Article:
Do you feel like you have to keep your baby strapped to you at all times because they won’t let you put them down? Your baby might be experiencing separation anxiety. I will be sharing what I have done to help both of my kids with this form of anxiety. What does separation anxiety look like? Children express this differently than others. My children expressed it by excessively crying, only wanting me or my husband, constantly wanting to be picked up, calming down the moment they are picked up, and crying when you’re out of sight. Why does this happen? Separation anxiety happens when your baby begins to learn about something called object permanence. In simple terms, it means that your baby knows you exist even when you’re out of sight. The anxiety begins because they do not understand when you’ll come back.
Separation anxiety is hard for everyone involved. It’s important to be patient and understanding of your baby. Keep in mind that separation anxiety can start as early as 4 months and can even show up as late as age 4. Right now, more than ever, many kids are experiencing more anxiety than usual since we’ve been in a pandemic for the last year and socialization has been at a minimum. This is the case for our family. My daughter, Hope, has had very little socialization compared to what Jude had at this age. She is 6 months old and she has been home with me since she was born. We’re beginning to socialize a bit more with extended family and she is having a hard time socializing with them. Since it is usually just us, she mostly wants me and is experiencing some separation anxiety. Here are some things I have tried that have worked with her. Keep in mind that not all babies are the same and trial and error is sometimes what we have to resort to.
With Hope, I’ve had to deal with separation anxiety in two different ways; when I’m home and when I drop her off at her grandparents house. In my case, it is easier calming her down when she is dropped off than when she’s at home with me. When we’re home and it’s just me and the kids, she wants to be held and not be left alone. If she sees me running around and not giving her 100% of my attention she gets frustrated. So, here is what I have tried to help both me and her.
When dropping off:
- Explain what you’re doing. Yes even when they’re that young. It’s a great habit to get into. It sets expectations and helps the child understand.
- Be honest. Don’t lie to them and say “I’ll be right back” when you know it’ll be several hours. If done repeatedly, it will hurt the trust earned from your child.
- Be brief. Don’t make it an extended goodbye. Even if they cry, just acknowledge their feelings, tell them you love them and go. Do not linger because it makes it harder on everyone.
- Don’t just vanish. It is scary to them and it can hurt the trust that has been created. Even if they cry, in the long run, it is better for them to see you leave.
- Be consistent in the rules you want to apply.
- Give. You can pick something that you can leave behind that smells like you or reminds them of you.
I used all of these tactics when I was working and had to drop Jude off. He was used to it in no time and was always okay.
When in the house:
- Needs: If your child is crying, ask yourself if it’s separation anxiety or do they need something. Make sure all their needs are met: hunger, sleep, clean diaper. Also, take into consideration if your child has any medical issues at that moment (reflux, teething, a cold, fever, etc.) Hope had reflux, separation anxiety and was teething all at the same time. I was more flexible with her on those days and I used my carrier when she needed extra loving.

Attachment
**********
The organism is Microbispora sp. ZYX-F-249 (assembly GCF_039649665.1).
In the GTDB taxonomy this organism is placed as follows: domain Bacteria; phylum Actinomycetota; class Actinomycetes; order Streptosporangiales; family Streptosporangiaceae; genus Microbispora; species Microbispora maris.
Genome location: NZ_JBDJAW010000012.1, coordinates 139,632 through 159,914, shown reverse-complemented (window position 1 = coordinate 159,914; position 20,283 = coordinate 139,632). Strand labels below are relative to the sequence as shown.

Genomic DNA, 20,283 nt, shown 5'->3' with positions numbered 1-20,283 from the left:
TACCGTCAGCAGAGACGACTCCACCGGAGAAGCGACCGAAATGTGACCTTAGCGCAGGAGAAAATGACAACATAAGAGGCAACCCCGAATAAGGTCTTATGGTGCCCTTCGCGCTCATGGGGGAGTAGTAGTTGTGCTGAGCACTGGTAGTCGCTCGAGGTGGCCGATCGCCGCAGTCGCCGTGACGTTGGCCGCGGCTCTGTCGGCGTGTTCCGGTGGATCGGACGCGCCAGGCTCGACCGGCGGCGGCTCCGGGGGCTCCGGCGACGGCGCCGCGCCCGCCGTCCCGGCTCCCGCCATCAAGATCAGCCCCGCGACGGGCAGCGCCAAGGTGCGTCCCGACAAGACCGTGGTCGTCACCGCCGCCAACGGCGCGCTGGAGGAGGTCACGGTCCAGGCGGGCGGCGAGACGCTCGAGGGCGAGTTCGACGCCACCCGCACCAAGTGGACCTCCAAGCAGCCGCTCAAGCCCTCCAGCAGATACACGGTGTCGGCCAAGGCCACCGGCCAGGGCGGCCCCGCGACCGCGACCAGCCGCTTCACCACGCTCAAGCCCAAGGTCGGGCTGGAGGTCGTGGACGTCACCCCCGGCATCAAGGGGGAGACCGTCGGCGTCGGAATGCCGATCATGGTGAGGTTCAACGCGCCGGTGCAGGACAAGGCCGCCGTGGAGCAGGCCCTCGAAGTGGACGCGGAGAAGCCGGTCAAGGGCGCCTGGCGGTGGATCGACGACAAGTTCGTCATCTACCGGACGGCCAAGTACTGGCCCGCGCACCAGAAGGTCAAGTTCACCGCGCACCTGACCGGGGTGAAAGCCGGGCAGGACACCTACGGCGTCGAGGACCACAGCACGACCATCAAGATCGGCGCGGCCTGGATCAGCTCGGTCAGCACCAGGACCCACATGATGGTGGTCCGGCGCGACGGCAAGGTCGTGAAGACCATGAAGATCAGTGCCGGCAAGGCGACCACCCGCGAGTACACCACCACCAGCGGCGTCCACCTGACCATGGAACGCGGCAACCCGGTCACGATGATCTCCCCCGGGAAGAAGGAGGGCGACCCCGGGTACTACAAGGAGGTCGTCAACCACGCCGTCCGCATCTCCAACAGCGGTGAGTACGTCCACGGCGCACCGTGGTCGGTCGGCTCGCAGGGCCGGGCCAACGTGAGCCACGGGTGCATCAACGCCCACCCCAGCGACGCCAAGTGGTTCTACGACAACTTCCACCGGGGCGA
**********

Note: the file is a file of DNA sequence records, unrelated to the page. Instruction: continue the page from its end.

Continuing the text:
- Set up. If all of those needs are met, then use what you’ve got at home to help you keep your baby preoccupied. Our living room is specifically set up for our baby’s needs. We have her pack-n-play, bouncy swing, bumbo seat, and her rocker. We move things in and out of the living room as needed.
- Rotate. Once you have your living space set up in the way that best meets you and your baby’s needs, use those items in a rotation. So, for example, if I know Hope is having a bad day with her anxiety, then I will set her up in one of the easily movable seats that she has and I will place her near me while I do chores. That way she is still watching me but not tied to me. She’s usually pretty content when we do that. Once she’s tired of the seat I rotate her to a different one.
- Movement: If the seats make her bored, we get her moving. Hope is at an age where she can sit and roll from front to back and vice versa so that is why we decided to pull out the pack-n-play. She is able to sit there with her boppy and a few toys. She loves being mobile. It helps me to know she’s safe when she’s in there and it allows me to get things done. I may not always be in her line of sight but she is in mine. This has helped a lot with her anxiety. Although she can’t see me, I usually am singing to her or talking to her or Jude and she stays calm when she hears my voice.
- Smell. Give your baby something that smells like you. This helps them calm down and reminds them of you.
- Attention. If your baby is not calming down, give them attention. Acknowledge their stress. Stay near them until they calm down. If there is no calming them down, pick them up for a moment, calm them, then place them back down and stay near them again. Sing and use toys to distract them. You can begin the rotation with your pack-n-play, swings, and chair.
- Time. Give it time. Your baby will eventually understand that you’re not leaving forever. I know how stressful it can be but if you stay consistent you’ll both be successful.
You’ve got this mama! If you’ve tried something that has worked for you and your little one, feel free to share with us on our Facebook page!